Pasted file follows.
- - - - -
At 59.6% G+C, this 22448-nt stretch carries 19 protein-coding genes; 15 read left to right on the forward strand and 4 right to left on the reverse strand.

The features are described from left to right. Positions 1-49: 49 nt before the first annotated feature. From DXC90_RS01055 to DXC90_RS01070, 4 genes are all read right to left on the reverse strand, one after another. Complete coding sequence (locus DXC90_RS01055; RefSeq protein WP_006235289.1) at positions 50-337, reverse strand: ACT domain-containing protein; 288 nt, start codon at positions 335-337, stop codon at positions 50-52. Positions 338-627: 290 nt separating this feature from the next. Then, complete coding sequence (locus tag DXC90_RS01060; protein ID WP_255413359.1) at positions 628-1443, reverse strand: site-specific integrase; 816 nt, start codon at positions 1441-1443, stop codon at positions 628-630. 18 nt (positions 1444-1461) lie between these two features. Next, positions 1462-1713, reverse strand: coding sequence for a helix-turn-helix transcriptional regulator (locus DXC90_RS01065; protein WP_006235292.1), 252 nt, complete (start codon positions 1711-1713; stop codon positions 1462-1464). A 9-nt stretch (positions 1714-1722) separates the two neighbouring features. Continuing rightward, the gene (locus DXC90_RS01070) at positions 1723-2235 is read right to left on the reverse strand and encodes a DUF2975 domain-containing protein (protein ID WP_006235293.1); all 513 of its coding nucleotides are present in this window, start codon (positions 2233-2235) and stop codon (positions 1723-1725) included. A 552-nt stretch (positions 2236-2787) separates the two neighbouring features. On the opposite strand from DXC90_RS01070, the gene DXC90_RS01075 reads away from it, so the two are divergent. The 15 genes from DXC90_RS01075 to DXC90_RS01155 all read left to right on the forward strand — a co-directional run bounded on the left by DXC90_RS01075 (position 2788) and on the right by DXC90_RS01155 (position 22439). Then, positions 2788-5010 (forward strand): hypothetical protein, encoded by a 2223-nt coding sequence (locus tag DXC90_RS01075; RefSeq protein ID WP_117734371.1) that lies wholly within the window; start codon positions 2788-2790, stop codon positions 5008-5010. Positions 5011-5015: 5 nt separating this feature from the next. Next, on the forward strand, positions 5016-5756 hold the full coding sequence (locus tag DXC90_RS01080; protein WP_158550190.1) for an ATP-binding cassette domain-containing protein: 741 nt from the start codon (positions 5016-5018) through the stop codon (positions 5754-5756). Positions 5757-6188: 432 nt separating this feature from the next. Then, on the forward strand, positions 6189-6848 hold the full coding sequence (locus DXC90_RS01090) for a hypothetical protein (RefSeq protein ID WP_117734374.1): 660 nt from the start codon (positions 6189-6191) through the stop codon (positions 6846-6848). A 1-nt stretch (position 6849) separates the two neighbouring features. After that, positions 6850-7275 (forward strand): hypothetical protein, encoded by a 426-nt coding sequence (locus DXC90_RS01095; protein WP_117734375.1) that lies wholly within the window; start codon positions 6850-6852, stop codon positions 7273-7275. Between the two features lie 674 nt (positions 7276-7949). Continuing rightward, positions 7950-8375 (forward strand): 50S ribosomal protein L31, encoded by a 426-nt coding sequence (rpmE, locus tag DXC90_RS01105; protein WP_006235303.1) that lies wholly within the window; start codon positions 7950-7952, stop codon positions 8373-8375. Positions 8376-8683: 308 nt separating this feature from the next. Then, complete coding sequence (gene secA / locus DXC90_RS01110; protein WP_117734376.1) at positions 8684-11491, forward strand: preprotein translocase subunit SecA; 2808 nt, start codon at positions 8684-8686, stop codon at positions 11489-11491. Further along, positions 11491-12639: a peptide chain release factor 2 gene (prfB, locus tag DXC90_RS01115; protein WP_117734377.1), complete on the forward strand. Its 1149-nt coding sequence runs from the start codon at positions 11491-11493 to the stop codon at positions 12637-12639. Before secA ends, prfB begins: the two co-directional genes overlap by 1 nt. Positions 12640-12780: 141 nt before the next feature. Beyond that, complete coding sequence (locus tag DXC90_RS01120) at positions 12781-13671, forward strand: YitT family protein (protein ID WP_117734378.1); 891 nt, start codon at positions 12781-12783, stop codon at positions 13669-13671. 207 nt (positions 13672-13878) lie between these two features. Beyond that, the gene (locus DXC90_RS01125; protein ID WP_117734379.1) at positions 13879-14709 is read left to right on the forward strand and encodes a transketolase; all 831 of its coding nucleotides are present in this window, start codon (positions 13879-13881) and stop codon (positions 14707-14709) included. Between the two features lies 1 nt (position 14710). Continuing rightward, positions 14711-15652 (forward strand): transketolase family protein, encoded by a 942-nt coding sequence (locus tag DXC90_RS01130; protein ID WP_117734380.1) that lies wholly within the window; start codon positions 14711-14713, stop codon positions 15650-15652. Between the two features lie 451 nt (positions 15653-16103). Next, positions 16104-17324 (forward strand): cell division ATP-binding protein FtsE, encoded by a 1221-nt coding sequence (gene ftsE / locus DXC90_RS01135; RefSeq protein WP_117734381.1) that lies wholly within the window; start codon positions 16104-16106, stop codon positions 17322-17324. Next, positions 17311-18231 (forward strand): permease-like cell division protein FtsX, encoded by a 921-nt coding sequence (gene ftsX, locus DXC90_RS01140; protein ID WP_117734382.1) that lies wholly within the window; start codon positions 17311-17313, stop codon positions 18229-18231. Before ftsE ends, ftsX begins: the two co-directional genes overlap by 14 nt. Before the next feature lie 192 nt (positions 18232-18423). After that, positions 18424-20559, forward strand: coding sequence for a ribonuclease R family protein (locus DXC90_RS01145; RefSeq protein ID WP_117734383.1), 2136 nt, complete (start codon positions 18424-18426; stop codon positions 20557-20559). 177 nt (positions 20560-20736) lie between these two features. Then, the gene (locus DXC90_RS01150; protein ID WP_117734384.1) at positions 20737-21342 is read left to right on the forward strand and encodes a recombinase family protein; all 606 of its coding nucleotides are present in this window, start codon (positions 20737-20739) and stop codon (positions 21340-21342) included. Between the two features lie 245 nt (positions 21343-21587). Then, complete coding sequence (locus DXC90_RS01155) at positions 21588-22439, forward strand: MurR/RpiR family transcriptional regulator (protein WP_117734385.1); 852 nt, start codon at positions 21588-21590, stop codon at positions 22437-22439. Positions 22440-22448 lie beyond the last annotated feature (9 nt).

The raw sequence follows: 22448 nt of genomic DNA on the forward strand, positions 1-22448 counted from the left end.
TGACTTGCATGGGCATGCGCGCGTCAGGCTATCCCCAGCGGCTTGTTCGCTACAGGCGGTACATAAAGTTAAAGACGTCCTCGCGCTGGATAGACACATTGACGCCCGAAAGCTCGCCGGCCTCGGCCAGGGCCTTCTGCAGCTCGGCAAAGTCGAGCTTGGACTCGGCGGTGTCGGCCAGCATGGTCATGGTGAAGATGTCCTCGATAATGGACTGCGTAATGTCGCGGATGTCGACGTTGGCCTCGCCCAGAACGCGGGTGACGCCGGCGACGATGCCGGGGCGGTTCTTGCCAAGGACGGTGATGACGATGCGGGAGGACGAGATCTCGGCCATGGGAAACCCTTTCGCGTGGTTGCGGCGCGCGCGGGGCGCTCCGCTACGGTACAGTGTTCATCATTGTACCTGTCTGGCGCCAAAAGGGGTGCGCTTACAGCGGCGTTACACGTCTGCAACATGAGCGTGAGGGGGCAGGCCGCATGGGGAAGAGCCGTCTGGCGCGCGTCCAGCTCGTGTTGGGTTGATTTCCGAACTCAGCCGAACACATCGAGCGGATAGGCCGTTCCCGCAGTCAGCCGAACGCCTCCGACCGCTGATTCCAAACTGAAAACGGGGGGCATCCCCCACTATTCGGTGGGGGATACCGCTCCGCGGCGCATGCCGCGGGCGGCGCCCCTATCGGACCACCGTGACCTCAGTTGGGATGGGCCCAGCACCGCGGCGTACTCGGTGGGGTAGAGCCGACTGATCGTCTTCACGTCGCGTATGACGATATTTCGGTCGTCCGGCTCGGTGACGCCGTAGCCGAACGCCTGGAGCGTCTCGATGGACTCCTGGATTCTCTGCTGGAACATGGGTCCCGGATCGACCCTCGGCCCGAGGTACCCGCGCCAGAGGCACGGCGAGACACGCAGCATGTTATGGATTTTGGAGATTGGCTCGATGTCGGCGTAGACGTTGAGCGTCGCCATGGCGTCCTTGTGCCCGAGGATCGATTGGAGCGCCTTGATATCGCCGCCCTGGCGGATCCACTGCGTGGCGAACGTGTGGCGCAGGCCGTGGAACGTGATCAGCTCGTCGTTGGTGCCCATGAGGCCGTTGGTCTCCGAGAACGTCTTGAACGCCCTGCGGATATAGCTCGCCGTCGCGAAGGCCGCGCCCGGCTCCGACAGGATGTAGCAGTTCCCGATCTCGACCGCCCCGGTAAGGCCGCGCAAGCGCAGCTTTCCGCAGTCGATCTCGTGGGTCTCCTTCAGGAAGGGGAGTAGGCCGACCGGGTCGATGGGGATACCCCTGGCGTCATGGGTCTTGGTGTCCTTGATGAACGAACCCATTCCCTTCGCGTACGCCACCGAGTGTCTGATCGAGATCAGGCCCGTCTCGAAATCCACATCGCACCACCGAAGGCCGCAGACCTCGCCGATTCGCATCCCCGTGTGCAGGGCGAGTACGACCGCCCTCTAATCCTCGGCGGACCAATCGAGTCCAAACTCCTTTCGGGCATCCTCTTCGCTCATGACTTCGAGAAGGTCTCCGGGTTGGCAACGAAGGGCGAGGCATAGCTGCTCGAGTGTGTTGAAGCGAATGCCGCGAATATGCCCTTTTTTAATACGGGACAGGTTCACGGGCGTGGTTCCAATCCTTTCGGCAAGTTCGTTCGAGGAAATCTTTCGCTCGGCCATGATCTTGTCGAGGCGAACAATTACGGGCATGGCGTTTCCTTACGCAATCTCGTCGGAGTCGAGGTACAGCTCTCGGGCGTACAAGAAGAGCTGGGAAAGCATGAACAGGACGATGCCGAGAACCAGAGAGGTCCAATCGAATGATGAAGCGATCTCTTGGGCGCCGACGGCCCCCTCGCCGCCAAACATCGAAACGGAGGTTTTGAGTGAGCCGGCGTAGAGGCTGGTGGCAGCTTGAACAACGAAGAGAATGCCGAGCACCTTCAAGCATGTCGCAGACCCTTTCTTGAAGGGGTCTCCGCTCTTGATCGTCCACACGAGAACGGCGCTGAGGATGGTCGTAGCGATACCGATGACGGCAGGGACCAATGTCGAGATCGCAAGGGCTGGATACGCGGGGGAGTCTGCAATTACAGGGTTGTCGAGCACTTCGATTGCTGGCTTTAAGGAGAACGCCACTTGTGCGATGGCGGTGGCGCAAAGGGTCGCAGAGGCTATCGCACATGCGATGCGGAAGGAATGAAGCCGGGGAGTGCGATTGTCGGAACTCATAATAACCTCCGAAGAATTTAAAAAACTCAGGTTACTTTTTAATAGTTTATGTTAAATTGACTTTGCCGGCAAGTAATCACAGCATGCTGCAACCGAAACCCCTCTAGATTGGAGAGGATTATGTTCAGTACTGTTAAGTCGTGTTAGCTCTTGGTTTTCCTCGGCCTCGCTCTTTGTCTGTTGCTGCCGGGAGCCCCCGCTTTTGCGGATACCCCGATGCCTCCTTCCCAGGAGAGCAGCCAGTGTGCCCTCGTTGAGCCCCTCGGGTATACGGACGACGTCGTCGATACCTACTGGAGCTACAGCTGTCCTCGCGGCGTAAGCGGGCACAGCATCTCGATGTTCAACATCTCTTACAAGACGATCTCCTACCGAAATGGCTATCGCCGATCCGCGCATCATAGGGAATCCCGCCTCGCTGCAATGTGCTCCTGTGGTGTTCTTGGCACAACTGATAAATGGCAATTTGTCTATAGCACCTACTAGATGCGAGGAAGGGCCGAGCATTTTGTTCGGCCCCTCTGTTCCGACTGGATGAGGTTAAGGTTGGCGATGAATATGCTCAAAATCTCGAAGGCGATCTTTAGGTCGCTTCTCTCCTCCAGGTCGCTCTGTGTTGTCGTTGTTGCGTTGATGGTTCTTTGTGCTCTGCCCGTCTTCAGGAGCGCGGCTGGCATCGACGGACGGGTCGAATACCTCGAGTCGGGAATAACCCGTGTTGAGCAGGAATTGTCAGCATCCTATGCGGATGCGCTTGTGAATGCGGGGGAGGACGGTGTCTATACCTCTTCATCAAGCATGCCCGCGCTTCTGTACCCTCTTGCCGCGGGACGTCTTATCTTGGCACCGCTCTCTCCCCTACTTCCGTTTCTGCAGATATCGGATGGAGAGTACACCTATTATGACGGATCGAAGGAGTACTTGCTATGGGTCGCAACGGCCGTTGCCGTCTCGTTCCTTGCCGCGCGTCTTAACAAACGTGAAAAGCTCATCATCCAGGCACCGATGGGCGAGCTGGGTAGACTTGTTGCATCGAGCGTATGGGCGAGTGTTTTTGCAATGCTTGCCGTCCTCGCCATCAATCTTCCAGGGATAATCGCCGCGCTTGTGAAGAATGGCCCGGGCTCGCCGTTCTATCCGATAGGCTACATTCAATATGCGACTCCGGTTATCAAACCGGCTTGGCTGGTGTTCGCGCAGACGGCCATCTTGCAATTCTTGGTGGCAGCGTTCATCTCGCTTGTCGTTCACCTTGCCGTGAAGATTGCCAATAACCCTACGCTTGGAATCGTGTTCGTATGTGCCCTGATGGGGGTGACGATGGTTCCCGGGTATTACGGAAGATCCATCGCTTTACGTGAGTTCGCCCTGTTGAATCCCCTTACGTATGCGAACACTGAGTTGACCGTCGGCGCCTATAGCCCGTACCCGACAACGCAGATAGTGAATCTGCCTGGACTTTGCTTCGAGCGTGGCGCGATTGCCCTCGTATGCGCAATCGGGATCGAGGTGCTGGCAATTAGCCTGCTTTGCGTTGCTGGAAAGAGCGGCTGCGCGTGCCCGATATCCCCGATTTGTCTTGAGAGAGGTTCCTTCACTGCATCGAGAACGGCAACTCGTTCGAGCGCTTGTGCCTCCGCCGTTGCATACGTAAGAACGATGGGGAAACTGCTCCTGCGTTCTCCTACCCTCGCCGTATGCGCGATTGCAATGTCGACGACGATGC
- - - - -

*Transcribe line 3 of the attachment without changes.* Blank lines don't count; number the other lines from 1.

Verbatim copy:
The raw sequence follows: 22448 nt of genomic DNA on the forward strand, positions 1-22448 counted from the left end.